Magazine article The Spectator

Elegant Emirates

Magazine article The Spectator

Elegant Emirates

Article excerpt

I know that it is de rigueur among serious business people to complain that travelling very long distances for work is a stressful and disruptive chore, but I'm still at the stage of my career/emotional maturity level when I really really like it. I have not spent enough time in the pointy end of aeroplanes to have become blasé about the perks of flying in business class -- an environment I find far more comfortable than, say, the inside of my flat. But I find it soothing to hang around with people who have; the sort of airmile-laden veterans who get their laptops unpacked and ready for security checks without having to be asked and wouldn't dream of striking up conversation with each other mid-flight.

Short-term separation from friends and family seems a small sacrifice for the pleasure of seeing a new place at someone else's expense and with the added advantage of experiencing a foreign culture as a professional visitor with people to see, rather than as a tourist with time to kill. Best of all, as a long-haul business traveller I feel none of the pressure to enjoy myself at my destination that hangs over me when I've elected to spend my own time and money on a trip.

So when a project in Abu Dhabi beckoned a few months ago, I skipped home to pack my bags and wait for the car that Etihad Airways (the United Arab Emirates' new flagship carrier which is experiencing the fastest growth rate in the history of commercial aviation) sent to take me to Heathrow. Twelve hours (several glasses of pink champagne, a delicious fillet of cod and a George Clooney blockbuster) later, I felt reassured that at the very least I was travelling to a nation that knew a thing or two about world-class air travel.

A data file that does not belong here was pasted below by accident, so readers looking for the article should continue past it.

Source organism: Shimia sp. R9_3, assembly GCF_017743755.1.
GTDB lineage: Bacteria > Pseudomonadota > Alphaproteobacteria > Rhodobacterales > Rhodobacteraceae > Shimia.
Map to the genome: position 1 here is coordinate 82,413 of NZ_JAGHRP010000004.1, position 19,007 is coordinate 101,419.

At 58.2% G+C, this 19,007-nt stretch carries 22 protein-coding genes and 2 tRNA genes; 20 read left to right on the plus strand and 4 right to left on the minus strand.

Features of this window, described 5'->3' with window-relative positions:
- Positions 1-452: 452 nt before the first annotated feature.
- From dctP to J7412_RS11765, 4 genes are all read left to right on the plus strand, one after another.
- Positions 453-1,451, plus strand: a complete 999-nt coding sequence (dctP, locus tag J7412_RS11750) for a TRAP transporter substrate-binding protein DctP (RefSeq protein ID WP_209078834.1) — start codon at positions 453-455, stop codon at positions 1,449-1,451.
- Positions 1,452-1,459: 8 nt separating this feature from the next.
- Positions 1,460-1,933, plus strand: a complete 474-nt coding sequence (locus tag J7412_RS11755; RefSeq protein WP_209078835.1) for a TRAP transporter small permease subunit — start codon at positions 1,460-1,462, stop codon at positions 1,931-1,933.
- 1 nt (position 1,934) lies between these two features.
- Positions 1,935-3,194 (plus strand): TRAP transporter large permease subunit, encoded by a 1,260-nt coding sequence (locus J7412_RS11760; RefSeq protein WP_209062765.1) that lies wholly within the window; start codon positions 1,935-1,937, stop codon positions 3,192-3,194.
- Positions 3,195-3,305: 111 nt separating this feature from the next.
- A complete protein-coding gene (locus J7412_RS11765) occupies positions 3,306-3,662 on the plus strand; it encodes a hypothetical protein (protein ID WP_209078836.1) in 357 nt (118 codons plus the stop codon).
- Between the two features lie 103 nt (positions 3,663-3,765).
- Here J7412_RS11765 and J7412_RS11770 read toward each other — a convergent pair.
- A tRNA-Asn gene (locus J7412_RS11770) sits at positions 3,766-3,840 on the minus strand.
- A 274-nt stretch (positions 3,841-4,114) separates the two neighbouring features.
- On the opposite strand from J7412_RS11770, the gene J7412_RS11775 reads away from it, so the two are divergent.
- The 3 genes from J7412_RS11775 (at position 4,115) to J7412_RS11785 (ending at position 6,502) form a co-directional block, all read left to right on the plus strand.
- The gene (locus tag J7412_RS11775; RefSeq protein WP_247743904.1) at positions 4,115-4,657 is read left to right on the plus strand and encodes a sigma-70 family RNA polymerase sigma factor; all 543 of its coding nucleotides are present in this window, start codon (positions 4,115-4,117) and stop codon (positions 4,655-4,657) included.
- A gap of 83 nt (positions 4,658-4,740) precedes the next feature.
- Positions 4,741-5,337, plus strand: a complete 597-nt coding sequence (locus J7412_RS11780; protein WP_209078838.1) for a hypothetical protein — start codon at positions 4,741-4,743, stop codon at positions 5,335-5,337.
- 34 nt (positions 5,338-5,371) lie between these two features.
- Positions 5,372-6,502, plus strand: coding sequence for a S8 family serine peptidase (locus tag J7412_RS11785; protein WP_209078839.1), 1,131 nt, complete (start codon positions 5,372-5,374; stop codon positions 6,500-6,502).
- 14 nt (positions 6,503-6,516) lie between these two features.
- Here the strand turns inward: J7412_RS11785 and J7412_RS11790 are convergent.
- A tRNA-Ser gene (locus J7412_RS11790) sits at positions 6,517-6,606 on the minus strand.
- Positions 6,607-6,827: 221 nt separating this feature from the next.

But before my plane even touched down at Abu Dhabi's mosaic-domed airport terminal, the country's most famous assets had made themselves known. Huge beacons of flame illuminated the dark desert sky where the pipelines carrying its oil and gas supplies are allowed to 'breathe'. There is some complicated engineering necessity for what I initially mistook as a show of conspicuous consumption, but with an estimated 8 per cent of global oil reserves and 4 per cent of the world's natural gas supply lying underneath their feet, the Emiratis can afford to waste a bit.

It is exactly 50 years since oil was discovered in Abu Dhabi. Until then the ancient sheikhdom had an economy based on pearldiving, camel-trading and date-growing -- the name Abu Dhabi translates as Father of the Gazelle after the deer that used to gather on this tiny peninsula on the Persian Gulf. The pace of change under the ensuing oil boom has been dizzying; the citizens of a historically nomadic society that paved their first road in 1961 now swish between air-conditioned office blocks and shopping malls in their air-conditioned cars -- powered by an economic growth rate that seldom falls below 9 per cent a year.

But for a nation who have grown so very rich so very quickly the Abu Dhabians are incredibly restrained, unspoilt consumers.

Only very occasionally do they display a tin ear for enjoying the spoils of their enormous wealth. For instance, some of the spanking new sports cars being driven around the city still have the plastic covers over their leather seats with which they were delivered from the production line. When the plastic wears through, the owners return to their dealers to have it re-applied. Although as someone who threw up on the way to work after being hurled around the back seat of a turbo-charged taxi like a rag doll as my driver negotiated the city's uncluttered grid of streets, I have to concede that they may have some justification for retaining a wipedown option. …

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